last week at the Connecticut
state convention, where the Mc-
Carthy supporters also claimed
they weredbeing shortchanged by
party leaders.
Even after the walkout, the
heat engendered by the party
split lingered on.
Two young men, McCarthy
supporters who had remained be-
hind, were thrown bodily out of
the committee meeting after out-
bursts against the allocation of
the delegate votes. One of them
called the meeting "a farce and
an insult."

1Delay trial
of 1ran
for 2 1 days
LOS ANGELES (') - Sirhan
Bishara Sirhan, accused assassin
of Sen. Robert F. Kennedy, was
granted an additional three weeks
to enter his plea to a charge of
murder yesterday.
Defense attorney Russell E.
Parsons won a delay from Super-
ior Court Judge Richard Schauer,
saying he needed more time to
study the transcript.
The hearing, which lasted nine
minutes, was conducted in the
third floor chapel-auditorium of
the Los Angeles County Jail un-
der strict security.
SLENDER
Sirhan, 24-year-old Jordanian
immigrant, entered the room
flanked by four. large deputies
who virtually hid the slender de-
fendant from the approximately
150 newsmen on hand.
Judge Schauer at Parson's re-
quest appointed a psychiatrist,
Dr. George Abe of Metropolitan
State Hospital in suburban Nor-
walk, to examine Sirhan and sub-
mit a confidential report for use
of the defense .
Dr. Abe will replace Dr. Ed-
ward Stainbrook, who declined a
request to examine the defendant.
Another physician, Dr. Eric Mar-
cus, already has examined Sirhan
for the defer-e.
WHEELCHAIR
Sirhan walked into the tem-
porary court, apparently recover-
ed from the sprained ankle that
forced him to use a wheelchair
when he was arraigned on the
murder charge. The ankle was
injured while he was being sub-
dued after Kennedy was shot and
mortally wounded during an elec-
tion victory celebration June 5.
Before granting the continu-
ance to July 19 the judge asked
Sirhan if he would waive his right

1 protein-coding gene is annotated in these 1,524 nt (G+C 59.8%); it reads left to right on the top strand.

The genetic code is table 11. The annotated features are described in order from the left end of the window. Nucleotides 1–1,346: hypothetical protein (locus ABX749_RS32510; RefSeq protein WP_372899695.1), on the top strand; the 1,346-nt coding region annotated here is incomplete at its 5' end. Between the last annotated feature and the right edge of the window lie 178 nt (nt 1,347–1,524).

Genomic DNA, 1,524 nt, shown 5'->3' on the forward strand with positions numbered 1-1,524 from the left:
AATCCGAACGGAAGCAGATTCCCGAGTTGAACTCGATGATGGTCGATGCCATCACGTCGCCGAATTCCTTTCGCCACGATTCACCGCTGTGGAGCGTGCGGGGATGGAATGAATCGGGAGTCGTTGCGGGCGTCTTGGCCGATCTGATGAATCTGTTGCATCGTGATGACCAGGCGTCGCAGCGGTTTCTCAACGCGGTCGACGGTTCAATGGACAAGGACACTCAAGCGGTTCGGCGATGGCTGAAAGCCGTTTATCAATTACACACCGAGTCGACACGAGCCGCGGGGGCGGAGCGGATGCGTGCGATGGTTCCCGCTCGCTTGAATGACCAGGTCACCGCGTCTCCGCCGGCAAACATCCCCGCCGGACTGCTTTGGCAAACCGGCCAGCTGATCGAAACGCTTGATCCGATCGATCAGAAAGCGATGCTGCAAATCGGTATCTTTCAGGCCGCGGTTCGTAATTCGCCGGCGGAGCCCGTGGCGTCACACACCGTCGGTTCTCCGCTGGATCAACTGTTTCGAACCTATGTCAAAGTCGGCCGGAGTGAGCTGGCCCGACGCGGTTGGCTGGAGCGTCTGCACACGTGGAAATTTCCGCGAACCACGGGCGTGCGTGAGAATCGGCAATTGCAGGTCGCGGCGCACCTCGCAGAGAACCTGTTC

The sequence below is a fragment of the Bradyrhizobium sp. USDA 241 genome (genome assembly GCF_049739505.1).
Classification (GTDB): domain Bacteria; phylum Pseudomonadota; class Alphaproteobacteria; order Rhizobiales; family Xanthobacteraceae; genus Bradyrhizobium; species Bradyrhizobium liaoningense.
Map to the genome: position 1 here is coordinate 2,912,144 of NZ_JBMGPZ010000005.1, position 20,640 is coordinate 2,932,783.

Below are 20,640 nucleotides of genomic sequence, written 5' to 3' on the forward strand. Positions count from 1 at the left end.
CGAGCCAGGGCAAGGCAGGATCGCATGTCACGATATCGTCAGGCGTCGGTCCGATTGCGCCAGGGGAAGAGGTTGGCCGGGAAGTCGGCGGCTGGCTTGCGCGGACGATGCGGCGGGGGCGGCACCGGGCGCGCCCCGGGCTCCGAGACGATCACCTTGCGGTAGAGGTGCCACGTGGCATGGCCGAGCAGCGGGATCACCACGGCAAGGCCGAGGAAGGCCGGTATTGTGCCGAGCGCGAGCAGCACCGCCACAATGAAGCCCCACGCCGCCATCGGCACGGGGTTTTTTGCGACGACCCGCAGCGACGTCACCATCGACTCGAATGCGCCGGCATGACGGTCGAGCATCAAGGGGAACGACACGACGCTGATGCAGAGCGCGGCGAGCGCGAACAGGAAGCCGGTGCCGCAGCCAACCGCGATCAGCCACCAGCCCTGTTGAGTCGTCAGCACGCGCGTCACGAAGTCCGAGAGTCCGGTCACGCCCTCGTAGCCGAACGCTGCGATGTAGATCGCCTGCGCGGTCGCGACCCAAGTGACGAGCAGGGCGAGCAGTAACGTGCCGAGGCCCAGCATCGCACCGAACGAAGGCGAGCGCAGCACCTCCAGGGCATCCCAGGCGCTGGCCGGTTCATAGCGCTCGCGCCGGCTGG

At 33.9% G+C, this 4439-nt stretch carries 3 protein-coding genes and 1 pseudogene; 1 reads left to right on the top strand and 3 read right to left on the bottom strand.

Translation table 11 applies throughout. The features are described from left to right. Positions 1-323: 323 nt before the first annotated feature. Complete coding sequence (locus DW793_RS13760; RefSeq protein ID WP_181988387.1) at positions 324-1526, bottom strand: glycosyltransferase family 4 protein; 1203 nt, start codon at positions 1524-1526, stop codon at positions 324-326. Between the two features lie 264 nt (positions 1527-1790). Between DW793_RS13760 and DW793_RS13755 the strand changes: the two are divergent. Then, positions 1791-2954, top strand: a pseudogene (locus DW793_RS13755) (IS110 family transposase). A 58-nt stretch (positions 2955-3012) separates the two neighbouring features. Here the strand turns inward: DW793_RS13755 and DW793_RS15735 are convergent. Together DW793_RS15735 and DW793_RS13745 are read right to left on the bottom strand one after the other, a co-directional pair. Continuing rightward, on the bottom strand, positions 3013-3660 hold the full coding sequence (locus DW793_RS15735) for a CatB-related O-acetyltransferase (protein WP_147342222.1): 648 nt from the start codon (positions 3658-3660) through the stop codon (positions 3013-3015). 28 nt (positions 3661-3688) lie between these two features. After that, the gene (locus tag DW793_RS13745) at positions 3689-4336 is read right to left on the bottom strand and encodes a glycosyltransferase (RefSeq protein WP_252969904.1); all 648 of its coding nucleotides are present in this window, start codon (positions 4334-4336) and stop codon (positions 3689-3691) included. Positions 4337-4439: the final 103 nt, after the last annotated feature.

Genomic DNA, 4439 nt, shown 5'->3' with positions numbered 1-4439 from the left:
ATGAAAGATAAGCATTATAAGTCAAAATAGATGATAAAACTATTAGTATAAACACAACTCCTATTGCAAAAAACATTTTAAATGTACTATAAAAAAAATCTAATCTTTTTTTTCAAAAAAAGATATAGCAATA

to go to trial within 60 days after
the return of the indictment.
"Yes, I do," Sirhan said, so
faintly he was asked to repeat it.

0 1211 T

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A distinguished dramatist's view of the condition of modern man.
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Directed by Ellis Rabb - Music by Conrad Susa
OCTOBER 15-27
The comedy-fantasy by a master of modern theatre.
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Directed by Jack O'Brien --Music by Bob James

WASHINGTON (P-A veteran
Army intelligence officer has at-
tacked the body count as a "du-
bious and possibly dangerous
measurement for determining the
enemy's combat potential" in Viet-
nam.
Lt. Col. Richard A. McMahon,
who served in an intelligence as-
signment in Vietnam, expressed in
the Army Association's monthly
publication what many other of-
ficers have said privately.
"Some U.S. units in Vietnam
really count bodies," he said. "Oth-
ers probably never do, but under
pressure from higher up report
whatever body count would be ex-
pected for a particular action."
He cited what he termed the
very real danger "of falling vic-
tim to our own inflated statistics."
Intelligence estimates and oper-
ations plans "based on exagger-
ated enemy casualties can result
in disaster," McMahon said.
The intelligence specialist sug-
gested that as South Vietnamese
army units began realizing that
their efficiency was judged by
their count of enemy bodies,
"these figures rose remarkably."
"Anyone who believes a U.S.
adviser checks on ARVN South
Vietnamese Army body count,
corps by corps, either has not
been to Vietnam or, if he has, has
never gotten out of Saigon," Mc-
Mahon said.
Military sources here and in
Vietnam have said privately in
the past that the body count
evolved, at least in part, from the
insistence of top Washington of-
ficials, including former Secre-
tary of Defense Robert S. McNa-